90s score: 7/10
2020 score: 5/10
The 90s was a seminal time for the gothic macabre resurgence that had its influence all over pop culture. Films rode especially high on this with such instant cult classics as Interview with the Vampire, Lost Highway, and Strangeland. The soundtracks to these films are, as you could probably guess, steeped in heavy music, goth rock, and metal, and The Crow soundtrack is no exception.
The Crow sets up as a classic revenge action/thriller (based off of a comic) with protagonist/rock star Eric Draven (Brandon Lee) brought back to life by a crow to seek revenge for his and his fiancées murder. The cinematography is artfully dark, set mainly in the derelict streets of Detroit around Halloween. I could think of no better band than The Cure to open up a soundtrack that strives to embody that same fundamentally dire, unrelentingly bleak landscape. “Burn” is not heavy, but certainly embodies goth, Robert Smith’s voice is essentially a beacon hearkening to all that is goth, a true liege to the darkness. Nine Inch Nails borrowing one from Joy Division with “Dead Souls” and, actually slowing it down, hits on a mood that would send any Ouija board into a complete downward spiral.
Some of the lesser known groups on this soundtrack actually do more for the mood than the bigger names, “Golgotha Tenement Blues” by Machines Of Loving Grace and “Slip Slide Melting” by For Love Not Lisa convey a grittiness and offer up an industrial edge to the soundtrack; something I feel should have been emphasized quite a bit more to rightfully hit the core mood of the film. Speaking of which, does “Big Empty” by Stone Temple Pilots really belong here? It feels a bit like overreaching and trying to make a splash with a big name. I’ll take the lesser known stuff that hits the right mood all fucking night thank you very much.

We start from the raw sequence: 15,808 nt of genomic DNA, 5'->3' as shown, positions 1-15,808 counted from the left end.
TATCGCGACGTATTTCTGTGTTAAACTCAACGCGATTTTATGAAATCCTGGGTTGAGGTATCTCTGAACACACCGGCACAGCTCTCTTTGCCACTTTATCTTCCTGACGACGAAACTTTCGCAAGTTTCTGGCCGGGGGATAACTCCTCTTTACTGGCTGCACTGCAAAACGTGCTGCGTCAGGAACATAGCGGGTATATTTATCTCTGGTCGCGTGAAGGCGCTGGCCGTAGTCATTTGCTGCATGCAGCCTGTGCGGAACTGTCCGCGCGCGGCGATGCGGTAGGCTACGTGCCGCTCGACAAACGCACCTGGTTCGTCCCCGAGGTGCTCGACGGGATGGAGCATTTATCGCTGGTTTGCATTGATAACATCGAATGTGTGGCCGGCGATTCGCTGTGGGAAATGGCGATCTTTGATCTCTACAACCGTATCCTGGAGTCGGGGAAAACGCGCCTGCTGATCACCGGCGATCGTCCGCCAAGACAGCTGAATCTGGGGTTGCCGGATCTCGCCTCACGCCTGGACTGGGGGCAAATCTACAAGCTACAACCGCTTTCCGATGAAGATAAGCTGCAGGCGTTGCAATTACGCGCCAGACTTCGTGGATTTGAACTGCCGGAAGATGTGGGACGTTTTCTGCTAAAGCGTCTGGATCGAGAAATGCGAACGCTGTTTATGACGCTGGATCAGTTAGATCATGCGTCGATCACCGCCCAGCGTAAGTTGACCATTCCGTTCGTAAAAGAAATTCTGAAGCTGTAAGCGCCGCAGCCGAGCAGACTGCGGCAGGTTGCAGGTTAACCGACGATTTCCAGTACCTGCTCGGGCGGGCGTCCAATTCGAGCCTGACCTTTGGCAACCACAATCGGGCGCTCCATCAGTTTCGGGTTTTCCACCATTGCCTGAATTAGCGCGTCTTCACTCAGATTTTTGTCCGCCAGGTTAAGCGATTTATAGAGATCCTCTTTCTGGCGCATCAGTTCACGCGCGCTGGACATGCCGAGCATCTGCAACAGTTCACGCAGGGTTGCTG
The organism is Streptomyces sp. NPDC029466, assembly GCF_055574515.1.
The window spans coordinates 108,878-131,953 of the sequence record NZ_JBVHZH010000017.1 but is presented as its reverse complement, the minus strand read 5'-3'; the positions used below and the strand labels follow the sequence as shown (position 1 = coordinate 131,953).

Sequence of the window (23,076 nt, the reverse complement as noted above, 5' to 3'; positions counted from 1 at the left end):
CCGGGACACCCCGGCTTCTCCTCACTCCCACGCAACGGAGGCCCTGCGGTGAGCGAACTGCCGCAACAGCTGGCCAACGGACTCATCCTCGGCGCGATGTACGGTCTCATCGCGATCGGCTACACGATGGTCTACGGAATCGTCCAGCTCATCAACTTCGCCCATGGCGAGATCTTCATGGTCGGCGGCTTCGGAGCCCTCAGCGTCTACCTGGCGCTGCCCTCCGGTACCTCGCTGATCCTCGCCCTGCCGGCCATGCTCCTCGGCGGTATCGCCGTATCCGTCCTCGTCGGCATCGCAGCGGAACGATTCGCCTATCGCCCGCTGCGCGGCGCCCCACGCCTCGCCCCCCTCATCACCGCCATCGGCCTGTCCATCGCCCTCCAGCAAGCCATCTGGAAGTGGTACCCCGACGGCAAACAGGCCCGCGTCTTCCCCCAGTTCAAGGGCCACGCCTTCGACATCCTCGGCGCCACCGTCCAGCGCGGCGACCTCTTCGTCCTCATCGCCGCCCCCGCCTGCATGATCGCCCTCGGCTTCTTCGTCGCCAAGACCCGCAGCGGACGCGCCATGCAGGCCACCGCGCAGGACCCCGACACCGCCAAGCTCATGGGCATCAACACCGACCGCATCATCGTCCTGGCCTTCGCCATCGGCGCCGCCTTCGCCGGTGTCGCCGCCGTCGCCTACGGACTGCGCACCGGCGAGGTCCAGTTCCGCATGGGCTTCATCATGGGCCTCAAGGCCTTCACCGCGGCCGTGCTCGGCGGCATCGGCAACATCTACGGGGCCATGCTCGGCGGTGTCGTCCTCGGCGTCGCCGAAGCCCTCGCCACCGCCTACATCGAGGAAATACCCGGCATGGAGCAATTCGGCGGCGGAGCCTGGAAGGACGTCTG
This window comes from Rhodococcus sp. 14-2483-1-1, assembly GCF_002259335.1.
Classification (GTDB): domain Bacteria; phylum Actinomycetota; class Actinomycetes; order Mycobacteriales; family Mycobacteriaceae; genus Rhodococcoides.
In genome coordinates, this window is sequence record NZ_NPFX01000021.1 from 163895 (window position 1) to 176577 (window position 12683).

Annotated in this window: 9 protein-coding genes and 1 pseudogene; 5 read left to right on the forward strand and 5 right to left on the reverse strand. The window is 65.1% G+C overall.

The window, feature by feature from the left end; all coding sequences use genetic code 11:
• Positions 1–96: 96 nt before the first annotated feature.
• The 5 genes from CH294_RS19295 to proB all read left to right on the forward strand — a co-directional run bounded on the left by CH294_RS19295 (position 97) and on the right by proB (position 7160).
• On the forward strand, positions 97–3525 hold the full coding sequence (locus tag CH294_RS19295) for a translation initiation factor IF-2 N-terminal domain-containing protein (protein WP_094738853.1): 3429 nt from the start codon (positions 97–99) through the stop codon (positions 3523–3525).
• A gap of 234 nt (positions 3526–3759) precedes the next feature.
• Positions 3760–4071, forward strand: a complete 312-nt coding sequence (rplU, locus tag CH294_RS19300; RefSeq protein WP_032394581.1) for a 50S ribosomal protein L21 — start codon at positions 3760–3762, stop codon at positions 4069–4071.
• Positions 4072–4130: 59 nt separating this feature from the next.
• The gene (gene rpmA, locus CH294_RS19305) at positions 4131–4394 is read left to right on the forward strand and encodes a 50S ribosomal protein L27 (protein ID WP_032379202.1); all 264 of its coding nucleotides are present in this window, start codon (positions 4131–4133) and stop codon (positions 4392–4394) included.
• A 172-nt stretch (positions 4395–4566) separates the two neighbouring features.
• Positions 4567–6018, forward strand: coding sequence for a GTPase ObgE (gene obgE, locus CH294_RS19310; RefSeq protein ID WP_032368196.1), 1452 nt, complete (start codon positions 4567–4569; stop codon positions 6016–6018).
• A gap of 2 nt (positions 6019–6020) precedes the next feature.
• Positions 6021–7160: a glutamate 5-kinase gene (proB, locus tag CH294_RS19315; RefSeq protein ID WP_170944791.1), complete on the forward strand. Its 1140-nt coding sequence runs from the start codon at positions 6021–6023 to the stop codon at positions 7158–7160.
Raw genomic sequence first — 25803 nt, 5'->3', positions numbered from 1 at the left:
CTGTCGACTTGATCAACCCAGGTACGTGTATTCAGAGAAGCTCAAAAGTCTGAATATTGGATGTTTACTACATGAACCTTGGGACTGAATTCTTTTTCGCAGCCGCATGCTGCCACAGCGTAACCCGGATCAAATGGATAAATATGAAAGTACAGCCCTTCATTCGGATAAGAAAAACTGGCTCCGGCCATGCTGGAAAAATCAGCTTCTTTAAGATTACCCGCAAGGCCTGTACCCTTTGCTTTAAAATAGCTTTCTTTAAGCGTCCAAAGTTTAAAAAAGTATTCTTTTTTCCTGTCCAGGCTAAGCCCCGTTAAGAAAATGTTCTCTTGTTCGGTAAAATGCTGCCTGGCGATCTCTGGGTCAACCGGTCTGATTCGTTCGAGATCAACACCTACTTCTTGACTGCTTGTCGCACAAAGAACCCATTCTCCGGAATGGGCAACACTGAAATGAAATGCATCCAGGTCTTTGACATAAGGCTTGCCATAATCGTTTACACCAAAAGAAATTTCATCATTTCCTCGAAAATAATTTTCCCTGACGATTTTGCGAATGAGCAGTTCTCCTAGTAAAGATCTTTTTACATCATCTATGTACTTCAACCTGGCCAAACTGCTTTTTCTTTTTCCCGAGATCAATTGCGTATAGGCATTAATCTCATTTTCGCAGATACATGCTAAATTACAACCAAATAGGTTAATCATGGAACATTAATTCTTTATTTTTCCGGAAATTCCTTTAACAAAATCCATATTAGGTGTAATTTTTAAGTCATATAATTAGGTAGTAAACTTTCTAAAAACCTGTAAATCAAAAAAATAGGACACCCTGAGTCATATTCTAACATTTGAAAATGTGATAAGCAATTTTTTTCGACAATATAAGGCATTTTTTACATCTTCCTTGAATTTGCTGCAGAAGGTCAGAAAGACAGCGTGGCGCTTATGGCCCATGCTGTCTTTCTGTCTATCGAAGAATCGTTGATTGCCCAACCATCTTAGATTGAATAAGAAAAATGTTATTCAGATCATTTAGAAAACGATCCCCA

There are also a few tracks on the record that come across as hard b-sides and nowhere near the bands top tier works. Rage Against The Machine’s “Darkness” and “The Badge” by Pantera wouldn’t stand up amongst their respective bands catalogues. I suppose they fit into the mechanisms of the film, but for my money I’d rather employ lesser known bands with their cream of the crop tracks than a big name with a clunker of a jam.
Overall, The Crow Soundtrack is hit and miss, striking the mood at times but ultimately too meandering. It is a gold mine of heavy 90s artists, the material just doesn’t blow you away. You’ll be better off digging through the lesser known bands on this one, there’s some gems in that.
Written by Lee Ferguson
*edited by Danielle Kenedy